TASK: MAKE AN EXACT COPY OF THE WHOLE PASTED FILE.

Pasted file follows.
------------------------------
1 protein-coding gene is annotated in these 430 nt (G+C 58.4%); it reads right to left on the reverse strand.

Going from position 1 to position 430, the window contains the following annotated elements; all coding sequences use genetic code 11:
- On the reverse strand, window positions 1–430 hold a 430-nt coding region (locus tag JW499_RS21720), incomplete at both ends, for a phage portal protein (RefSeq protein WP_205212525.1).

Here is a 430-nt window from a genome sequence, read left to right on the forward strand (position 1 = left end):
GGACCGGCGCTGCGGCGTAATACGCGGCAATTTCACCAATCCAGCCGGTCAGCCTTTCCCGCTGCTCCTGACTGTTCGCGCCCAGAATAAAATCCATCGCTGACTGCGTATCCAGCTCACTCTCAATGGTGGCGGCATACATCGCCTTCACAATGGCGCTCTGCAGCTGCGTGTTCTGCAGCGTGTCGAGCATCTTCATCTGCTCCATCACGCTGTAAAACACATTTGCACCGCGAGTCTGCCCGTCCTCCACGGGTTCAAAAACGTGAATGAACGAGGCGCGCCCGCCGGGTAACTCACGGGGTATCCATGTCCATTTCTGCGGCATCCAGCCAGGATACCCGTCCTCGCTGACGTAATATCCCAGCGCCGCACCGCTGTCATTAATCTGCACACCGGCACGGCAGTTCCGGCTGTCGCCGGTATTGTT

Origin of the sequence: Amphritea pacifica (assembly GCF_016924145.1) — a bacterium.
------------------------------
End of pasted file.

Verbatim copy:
1 protein-coding gene is annotated in these 430 nt (G+C 58.4%); it reads right to left on the reverse strand.

Going from position 1 to position 430, the window contains the following annotated elements; all coding sequences use genetic code 11:
- On the reverse strand, window positions 1–430 hold a 430-nt coding region (locus tag JW499_RS21720), incomplete at both ends, for a phage portal protein (RefSeq protein WP_205212525.1).

Here is a 430-nt window from a genome sequence, read left to right on the forward strand (position 1 = left end):
GGACCGGCGCTGCGGCGTAATACGCGGCAATTTCACCAATCCAGCCGGTCAGCCTTTCCCGCTGCTCCTGACTGTTCGCGCCCAGAATAAAATCCATCGCTGACTGCGTATCCAGCTCACTCTCAATGGTGGCGGCATACATCGCCTTCACAATGGCGCTCTGCAGCTGCGTGTTCTGCAGCGTGTCGAGCATCTTCATCTGCTCCATCACGCTGTAAAACACATTTGCACCGCGAGTCTGCCCGTCCTCCACGGGTTCAAAAACGTGAATGAACGAGGCGCGCCCGCCGGGTAACTCACGGGGTATCCATGTCCATTTCTGCGGCATCCAGCCAGGATACCCGTCCTCGCTGACGTAATATCCCAGCGCCGCACCGCTGTCATTAATCTGCACACCGGCACGGCAGTTCCGGCTGTCGCCGGTATTGTT

Origin of the sequence: Amphritea pacifica (assembly GCF_016924145.1) — a bacterium.